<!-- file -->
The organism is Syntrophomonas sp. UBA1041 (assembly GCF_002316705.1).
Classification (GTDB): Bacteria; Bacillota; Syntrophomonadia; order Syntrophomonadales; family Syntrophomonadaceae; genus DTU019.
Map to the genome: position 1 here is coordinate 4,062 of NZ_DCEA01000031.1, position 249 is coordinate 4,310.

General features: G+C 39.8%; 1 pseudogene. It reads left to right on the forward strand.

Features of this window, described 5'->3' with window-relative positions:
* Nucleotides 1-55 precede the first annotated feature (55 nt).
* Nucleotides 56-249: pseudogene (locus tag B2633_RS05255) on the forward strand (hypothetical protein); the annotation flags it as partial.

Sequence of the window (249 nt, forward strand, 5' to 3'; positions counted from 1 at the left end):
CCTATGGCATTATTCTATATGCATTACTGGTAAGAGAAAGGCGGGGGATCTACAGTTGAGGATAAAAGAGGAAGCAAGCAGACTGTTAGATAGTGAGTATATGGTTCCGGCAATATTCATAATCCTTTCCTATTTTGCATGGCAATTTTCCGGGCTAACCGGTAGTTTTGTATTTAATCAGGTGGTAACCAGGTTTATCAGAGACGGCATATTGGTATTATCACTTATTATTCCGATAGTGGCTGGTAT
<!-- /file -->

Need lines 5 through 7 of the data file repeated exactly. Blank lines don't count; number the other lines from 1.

Features of this window, described 5'->3' with window-relative positions:
* Nucleotides 1-55 precede the first annotated feature (55 nt).
* Nucleotides 56-249: pseudogene (locus tag B2633_RS05255) on the forward strand (hypothetical protein); the annotation flags it as partial.